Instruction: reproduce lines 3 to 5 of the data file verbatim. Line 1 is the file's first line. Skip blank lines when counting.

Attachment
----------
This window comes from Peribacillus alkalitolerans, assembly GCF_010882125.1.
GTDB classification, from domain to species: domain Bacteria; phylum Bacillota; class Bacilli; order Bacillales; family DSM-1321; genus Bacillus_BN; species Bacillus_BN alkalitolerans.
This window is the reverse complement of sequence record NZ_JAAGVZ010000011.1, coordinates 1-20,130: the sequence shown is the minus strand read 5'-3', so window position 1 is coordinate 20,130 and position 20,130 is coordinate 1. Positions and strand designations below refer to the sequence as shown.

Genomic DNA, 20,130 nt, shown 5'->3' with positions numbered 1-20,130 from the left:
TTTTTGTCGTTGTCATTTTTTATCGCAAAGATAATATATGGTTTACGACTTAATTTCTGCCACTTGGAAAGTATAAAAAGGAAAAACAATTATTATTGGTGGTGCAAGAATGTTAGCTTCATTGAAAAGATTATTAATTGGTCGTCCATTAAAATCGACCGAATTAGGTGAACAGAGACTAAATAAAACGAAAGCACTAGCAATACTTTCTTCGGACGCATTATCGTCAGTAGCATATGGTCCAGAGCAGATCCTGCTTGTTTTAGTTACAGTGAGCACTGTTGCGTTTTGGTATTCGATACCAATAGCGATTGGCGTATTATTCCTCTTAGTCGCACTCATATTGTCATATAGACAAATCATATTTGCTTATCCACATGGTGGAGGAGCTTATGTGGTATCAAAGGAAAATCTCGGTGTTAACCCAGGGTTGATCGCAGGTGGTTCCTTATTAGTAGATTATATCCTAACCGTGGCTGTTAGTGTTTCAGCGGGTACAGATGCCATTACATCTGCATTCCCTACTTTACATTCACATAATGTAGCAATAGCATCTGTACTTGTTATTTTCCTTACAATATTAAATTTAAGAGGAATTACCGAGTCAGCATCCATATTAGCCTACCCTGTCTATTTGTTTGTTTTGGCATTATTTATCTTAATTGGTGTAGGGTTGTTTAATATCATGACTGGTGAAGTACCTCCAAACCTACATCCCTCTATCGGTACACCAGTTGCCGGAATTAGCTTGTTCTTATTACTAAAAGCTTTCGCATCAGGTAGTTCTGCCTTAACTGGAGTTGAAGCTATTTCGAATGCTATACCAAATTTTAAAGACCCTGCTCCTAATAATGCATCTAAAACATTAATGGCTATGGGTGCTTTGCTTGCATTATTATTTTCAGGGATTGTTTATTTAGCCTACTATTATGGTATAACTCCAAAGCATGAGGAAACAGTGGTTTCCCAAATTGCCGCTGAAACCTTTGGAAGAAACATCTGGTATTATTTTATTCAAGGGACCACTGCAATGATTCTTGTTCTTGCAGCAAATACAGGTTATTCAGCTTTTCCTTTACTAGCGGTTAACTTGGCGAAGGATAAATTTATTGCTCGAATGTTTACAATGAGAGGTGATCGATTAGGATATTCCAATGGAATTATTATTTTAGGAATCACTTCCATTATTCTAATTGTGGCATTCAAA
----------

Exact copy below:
This window is the reverse complement of sequence record NZ_JAAGVZ010000011.1, coordinates 1-20,130: the sequence shown is the minus strand read 5'-3', so window position 1 is coordinate 20,130 and position 20,130 is coordinate 1. Positions and strand designations below refer to the sequence as shown.

Genomic DNA, 20,130 nt, shown 5'->3' with positions numbered 1-20,130 from the left:
TTTTTGTCGTTGTCATTTTTTATCGCAAAGATAATATATGGTTTACGACTTAATTTCTGCCACTTGGAAAGTATAAAAAGGAAAAACAATTATTATTGGTGGTGCAAGAATGTTAGCTTCATTGAAAAGATTATTAATTGGTCGTCCATTAAAATCGACCGAATTAGGTGAACAGAGACTAAATAAAACGAAAGCACTAGCAATACTTTCTTCGGACGCATTATCGTCAGTAGCATATGGTCCAGAGCAGATCCTGCTTGTTTTAGTTACAGTGAGCACTGTTGCGTTTTGGTATTCGATACCAATAGCGATTGGCGTATTATTCCTCTTAGTCGCACTCATATTGTCATATAGACAAATCATATTTGCTTATCCACATGGTGGAGGAGCTTATGTGGTATCAAAGGAAAATCTCGGTGTTAACCCAGGGTTGATCGCAGGTGGTTCCTTATTAGTAGATTATATCCTAACCGTGGCTGTTAGTGTTTCAGCGGGTACAGATGCCATTACATCTGCATTCCCTACTTTACATTCACATAATGTAGCAATAGCATCTGTACTTGTTATTTTCCTTACAATATTAAATTTAAGAGGAATTACCGAGTCAGCATCCATATTAGCCTACCCTGTCTATTTGTTTGTTTTGGCATTATTTATCTTAATTGGTGTAGGGTTGTTTAATATCATGACTGGTGAAGTACCTCCAAACCTACATCCCTCTATCGGTACACCAGTTGCCGGAATTAGCTTGTTCTTATTACTAAAAGCTTTCGCATCAGGTAGTTCTGCCTTAACTGGAGTTGAAGCTATTTCGAATGCTATACCAAATTTTAAAGACCCTGCTCCTAATAATGCATCTAAAACATTAATGGCTATGGGTGCTTTGCTTGCATTATTATTTTCAGGGATTGTTTATTTAGCCTACTATTATGGTATAACTCCAAAGCATGAGGAAACAGTGGTTTCCCAAATTGCCGCTGAAACCTTTGGAAGAAACATCTGGTATTATTTTATTCAAGGGACCACTGCAATGATTCTTGTTCTTGCAGCAAATACAGGTTATTCAGCTTTTCCTTTACTAGCGGTTAACTTGGCGAAGGATAAATTTATTGCTCGAATGTTTACAATGAGAGGTGATCGATTAGGATATTCCAATGGAATTATTATTTTAGGAATCACTTCCATTATTCTAATTGTGGCATTCAAA